The Marshall Project
Nonprofit journalism about criminal justice
A nonprofit news organization covering the U.S. criminal justice system
The Next to Die
We Are Witnesses
Politics and Reform
News & Awards
How Prisons in Each State Are Restricting Visits Due to Coronavirus
As COVID-19 spread earlier this year, prison facilities across the country suspended visits from family and lawyers. Several months into the pandemic, some states are easing those restrictions. We’re rounding up the changes as they occur.
My Dad Went to Prison When I Was 5. Now I Write About Families Like Mine
Growing up with a father who was incarcerated didn’t define me. But it certainly taught me to challenge stereotypes and ask better questions.
Sylvia A. Harvey
I Wonder If They Know My Son Is Loved
Visiting my son in jail for the first time, I know that I cannot protect him. Although he is too young to drink, the criminal justice system regards him as an adult.
December 18, 2019
The Long Journey to Visit a Family Member in Prison
Remote prison towns and strict visitation policies make it hard to stay in touch.
May 10, 2019
Let’s Make It Easier for Kids to Visit Incarcerated Parents
Nonprofits in a handful of states provide transportation to help children visit their imprisoned parents. Now New York may revive a state-funded free busing program.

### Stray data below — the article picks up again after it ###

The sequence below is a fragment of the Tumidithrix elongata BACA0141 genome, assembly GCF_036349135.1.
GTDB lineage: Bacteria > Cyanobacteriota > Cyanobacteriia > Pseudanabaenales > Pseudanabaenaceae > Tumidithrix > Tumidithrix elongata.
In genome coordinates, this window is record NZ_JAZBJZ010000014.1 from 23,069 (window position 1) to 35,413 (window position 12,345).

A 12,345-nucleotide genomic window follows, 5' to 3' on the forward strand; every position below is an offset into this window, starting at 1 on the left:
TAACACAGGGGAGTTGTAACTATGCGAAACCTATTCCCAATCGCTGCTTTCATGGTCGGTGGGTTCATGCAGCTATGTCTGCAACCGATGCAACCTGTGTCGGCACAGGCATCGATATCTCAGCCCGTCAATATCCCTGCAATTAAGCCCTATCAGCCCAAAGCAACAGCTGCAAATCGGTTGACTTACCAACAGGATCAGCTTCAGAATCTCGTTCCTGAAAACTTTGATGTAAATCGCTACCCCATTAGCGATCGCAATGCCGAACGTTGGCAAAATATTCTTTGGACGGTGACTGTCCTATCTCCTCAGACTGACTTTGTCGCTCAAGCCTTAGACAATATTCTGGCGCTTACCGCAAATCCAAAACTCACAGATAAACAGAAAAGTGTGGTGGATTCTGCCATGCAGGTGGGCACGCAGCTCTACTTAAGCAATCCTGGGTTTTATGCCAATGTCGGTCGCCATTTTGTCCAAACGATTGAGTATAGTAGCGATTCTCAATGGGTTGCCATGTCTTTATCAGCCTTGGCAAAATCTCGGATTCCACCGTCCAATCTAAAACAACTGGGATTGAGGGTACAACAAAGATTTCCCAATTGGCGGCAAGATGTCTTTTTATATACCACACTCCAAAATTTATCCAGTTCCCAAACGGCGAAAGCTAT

May 9, 2019
Why Mothers Are the Unsung Heroes of Prison
“I’ve seen disasters averted because an inmate said these simple words: 'What would your mother think?'”
April 9, 2019
When Prisons Cut Off Visits—Indefinitely
It’s been nearly 25 years since Michigan adopted a controversial visitation policy. Families have been fighting it ever since.
September 14, 2017
I Can’t Visit My Sons in Prison Because I Have Unpaid Traffic Tickets
A mother with debts — and cancer — wonders if she’ll ever see her incarcerated children again.
, as told to
July 28, 2017
Hell Is Trying to Visit My Jailed Client
At Rikers, it uses up a day. At the courthouse? Don’t hold your breath.
May 25, 2017
Prison Is Killing My Prison Romance
A reflection on “the improbability of us.”